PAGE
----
Conceptually that sounds easy to duplicate; technically it is mind-numbingly complex and remains a huge barrier to competitors. The program was the basis of co-founders Sergey Brin's and Larry Page's Ph.D. work at Stanford University before they dropped out in 1998 to start Google. But what kept the company in business long enough to let its software catch on was its low-cost infrastructure.
It used to cost an arm and a leg to build and run a network like Google's: Linux didn't exist, and the price of computer parts and bandwidth, which Google consumes like a phone company, was high. The founders' genius was recognizing that a network could be built with off-the-shelf parts, something others thought impossible. To get the company off the ground, Brin and Page raised $1 million from family and friends at the end of 1998, $25 million from Kleiner Perkins and Sequoia Capital six months later, and another $10 million from Yahoo in 2000. They haven't needed another cent.
Okay, we know how the company saves money. But how does it make money? By selling its search technology to companies like Yahoo, AOL, and the Washington Post so that they can incorporate Google searches in their Websites. And it sells online advertising. That is the part of Google's business that's caused the most skepticism. Why? Because of the perception that online advertising doesn't work very well. And until Google and rival Overture started doing it, there was a lot of truth to that. But the two companies discovered that it was the way online advertising was sold and displayed, not the concept, that was the source of advertiser dissatisfaction.
Overture and then Google started selling something called sponsored links, which is a fancy name for a classified ad with an Internet link. Sponsored links cost nothing to produce, load easily through a narrowband connection, and make a more subtle pitch than banner ads. They're also more popular with advertisers, which pay based on how many times people actually click on the ad. With banners, advertisers have to pay based on how many times the ads were displayed, which gives no indication of how the ad is doing. Google took the model a step further, marrying the text-based ads with its search results, something Overture did not have. In other words, if you do a search on Google for, say, Botox, an ad and link for Laserlightrx.com comes up alongside your search results. The upshot was something that Website operators had been trying to accomplish since the beginning of the Internet: meaningful search results accompanied by relevant advertising.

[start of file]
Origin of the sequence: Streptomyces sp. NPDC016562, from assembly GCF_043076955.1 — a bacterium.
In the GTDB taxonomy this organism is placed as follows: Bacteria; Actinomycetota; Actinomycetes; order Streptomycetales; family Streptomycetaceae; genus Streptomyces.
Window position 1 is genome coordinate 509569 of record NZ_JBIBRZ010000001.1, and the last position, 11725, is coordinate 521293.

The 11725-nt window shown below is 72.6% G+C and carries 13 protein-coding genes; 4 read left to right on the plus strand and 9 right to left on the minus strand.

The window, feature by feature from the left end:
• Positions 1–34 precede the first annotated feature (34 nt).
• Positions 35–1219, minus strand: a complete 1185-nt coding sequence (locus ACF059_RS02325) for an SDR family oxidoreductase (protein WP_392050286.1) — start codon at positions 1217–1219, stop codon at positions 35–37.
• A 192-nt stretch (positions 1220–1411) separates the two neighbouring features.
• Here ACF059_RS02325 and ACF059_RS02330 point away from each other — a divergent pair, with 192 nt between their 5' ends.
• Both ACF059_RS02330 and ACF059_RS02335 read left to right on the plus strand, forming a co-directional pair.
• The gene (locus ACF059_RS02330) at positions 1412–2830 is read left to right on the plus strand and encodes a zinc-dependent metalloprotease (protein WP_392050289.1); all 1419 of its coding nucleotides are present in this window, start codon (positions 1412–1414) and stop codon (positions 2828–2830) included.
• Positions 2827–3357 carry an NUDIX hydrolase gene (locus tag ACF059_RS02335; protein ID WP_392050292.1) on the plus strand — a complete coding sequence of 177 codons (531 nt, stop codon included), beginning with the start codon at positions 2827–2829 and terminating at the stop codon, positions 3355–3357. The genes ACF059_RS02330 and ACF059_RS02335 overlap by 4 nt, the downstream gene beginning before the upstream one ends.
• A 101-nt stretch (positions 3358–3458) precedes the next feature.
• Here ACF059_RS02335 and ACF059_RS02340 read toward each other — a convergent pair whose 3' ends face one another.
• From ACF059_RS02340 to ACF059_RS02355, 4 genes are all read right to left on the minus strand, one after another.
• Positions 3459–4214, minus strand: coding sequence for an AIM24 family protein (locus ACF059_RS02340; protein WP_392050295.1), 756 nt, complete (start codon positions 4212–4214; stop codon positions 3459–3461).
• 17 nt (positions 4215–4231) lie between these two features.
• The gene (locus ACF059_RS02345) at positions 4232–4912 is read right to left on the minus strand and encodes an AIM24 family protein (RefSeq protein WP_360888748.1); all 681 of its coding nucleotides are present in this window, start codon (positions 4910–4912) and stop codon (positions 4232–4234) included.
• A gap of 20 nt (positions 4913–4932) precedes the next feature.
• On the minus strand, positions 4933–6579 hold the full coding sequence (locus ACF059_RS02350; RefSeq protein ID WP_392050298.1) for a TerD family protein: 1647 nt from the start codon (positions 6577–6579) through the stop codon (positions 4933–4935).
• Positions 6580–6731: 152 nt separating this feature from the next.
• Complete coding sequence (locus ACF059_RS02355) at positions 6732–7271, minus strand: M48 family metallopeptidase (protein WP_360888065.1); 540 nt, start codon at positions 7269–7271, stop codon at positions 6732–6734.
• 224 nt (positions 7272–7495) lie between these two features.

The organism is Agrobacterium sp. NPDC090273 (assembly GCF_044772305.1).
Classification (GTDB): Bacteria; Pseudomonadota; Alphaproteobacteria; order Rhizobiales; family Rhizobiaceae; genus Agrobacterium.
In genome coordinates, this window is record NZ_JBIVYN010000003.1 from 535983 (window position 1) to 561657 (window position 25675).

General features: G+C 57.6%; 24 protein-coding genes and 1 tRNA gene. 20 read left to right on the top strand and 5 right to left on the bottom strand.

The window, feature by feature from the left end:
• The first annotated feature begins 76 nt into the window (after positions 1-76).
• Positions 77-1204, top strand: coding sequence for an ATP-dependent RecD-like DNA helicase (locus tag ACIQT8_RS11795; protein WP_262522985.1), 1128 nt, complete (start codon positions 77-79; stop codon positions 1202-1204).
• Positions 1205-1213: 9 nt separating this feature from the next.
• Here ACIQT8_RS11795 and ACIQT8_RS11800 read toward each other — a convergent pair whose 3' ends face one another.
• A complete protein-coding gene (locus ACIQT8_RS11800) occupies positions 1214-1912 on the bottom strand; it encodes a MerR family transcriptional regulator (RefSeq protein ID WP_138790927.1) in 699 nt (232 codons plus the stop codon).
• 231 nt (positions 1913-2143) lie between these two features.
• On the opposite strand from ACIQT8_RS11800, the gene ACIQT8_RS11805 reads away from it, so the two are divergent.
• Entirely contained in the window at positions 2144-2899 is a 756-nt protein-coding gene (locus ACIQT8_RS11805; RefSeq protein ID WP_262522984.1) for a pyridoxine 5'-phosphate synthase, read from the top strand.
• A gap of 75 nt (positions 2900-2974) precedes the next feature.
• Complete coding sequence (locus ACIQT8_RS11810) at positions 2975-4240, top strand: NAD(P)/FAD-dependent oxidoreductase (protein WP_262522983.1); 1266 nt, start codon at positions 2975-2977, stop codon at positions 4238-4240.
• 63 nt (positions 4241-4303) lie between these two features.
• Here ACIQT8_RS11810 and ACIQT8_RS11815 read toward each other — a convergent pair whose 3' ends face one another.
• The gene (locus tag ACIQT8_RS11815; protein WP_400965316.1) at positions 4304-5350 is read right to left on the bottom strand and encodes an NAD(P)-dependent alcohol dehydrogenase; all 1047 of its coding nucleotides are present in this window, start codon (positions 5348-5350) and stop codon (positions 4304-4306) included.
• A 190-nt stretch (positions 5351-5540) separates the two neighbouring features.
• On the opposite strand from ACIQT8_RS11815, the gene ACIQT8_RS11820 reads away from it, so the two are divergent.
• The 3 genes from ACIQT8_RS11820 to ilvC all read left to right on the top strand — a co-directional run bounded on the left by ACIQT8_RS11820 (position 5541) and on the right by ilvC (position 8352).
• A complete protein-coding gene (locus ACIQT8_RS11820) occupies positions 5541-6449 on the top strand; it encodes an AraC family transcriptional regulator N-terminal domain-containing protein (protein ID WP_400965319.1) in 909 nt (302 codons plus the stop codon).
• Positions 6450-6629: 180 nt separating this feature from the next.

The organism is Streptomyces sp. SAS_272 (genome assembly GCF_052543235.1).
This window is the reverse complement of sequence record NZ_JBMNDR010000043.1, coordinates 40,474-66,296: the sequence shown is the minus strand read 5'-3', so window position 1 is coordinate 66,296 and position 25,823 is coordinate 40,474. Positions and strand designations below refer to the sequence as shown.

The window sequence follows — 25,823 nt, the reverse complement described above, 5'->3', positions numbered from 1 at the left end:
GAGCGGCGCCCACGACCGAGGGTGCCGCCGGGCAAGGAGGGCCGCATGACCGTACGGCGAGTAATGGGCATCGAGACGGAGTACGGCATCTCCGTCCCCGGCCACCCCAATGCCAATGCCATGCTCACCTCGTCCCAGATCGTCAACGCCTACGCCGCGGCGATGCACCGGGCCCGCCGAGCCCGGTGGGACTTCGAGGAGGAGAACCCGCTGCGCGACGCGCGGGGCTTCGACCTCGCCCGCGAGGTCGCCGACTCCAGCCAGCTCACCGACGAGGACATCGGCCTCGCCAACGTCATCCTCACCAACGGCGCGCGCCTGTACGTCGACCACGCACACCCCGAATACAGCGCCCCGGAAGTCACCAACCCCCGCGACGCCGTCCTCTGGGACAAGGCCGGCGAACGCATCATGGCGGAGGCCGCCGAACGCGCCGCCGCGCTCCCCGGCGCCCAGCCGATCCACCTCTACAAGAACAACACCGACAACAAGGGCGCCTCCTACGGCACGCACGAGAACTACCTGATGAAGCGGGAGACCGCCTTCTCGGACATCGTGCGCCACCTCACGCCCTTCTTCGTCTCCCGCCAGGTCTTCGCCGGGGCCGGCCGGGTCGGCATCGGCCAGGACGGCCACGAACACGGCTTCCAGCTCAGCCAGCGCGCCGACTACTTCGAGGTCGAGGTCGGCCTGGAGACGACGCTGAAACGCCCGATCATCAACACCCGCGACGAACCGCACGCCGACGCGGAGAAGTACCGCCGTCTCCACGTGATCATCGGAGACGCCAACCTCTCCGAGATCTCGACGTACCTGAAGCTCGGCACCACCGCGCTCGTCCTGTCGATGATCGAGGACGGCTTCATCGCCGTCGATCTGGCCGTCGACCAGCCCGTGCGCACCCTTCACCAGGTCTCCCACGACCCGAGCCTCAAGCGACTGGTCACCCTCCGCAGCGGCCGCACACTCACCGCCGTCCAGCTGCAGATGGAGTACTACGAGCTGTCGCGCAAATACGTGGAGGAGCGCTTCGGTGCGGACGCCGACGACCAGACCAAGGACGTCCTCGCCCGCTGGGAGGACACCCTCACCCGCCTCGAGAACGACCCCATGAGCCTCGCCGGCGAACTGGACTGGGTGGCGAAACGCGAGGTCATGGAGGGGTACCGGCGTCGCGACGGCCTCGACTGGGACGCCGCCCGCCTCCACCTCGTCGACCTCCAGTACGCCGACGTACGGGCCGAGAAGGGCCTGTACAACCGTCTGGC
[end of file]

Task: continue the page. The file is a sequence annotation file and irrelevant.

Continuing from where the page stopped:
With Schmidt at the helm, Google is aggressively trying to leverage its reach, technology, and advertiser base. It already sells its search services to 130 companies and governments; now it is allowing software developers to incorporate its technology into their applications. In February it started selling a search "appliance"--a computer case with Google's hardware and software inside--to help companies search their own Intranets. In hopes of starting a referral business, it has scanned thousands of catalogs so that people looking to buy anything from Cuisinarts to scalpels can locate what they want. The ultimate goal? "To enable you to find anything you are looking for anywhere," Schmidt says.
Many things could still derail Google's plans. A big challenge will be to keep the company's wacky culture intact while growing the business. To outsiders, that may sound like a waste of time, but because of his 14 years at Sun, Schmidt knows that a business culture like Google's plays a key role. One of Google's strengths is its brainy team--15% of its employees are Ph.D.s, and the staff is encouraged to come up with ideas and run with them. People like that don't work well in a militaristic corporate hierarchy. To that end, Schmidt has taken great pains not to push founders Brin and Page aside, but instead to make them visible at his own expense.
The AOL deal exposed changes that will be necessary as Google grows. Brin and Page hate keeping secrets from their staff. At Google's end-of-the-week meetings, for example, they freely share things like financial results. But no business can be completely truthful and open with employees all the time. When negotiations with AOL were at a sensitive point, the staff knew something was up and asked Brin about it. His answer was truthful on its face, but misleading.
Another daunting issue is how Google will deal with companies or organizations that object to search results that may violate copyright laws. When the Church of Scientology complained about a Website called Xenu.net, Google acceded to its demands, but Schmidt says he doesn't know what he will do if this happens a lot.
The one thing Schmidt says Google doesn't need now is an IPO. It would obviously be the most sought-after tech deal in a long time, and eventually it will become a necessity because Google's investors want to cash out, and the company needs money to expand. But as Schmidt points out, "We don't even have a CFO. You'd think we'd want to get one of those before we did something like that, right?" Hey, how about doing a search on unemployed CFOs?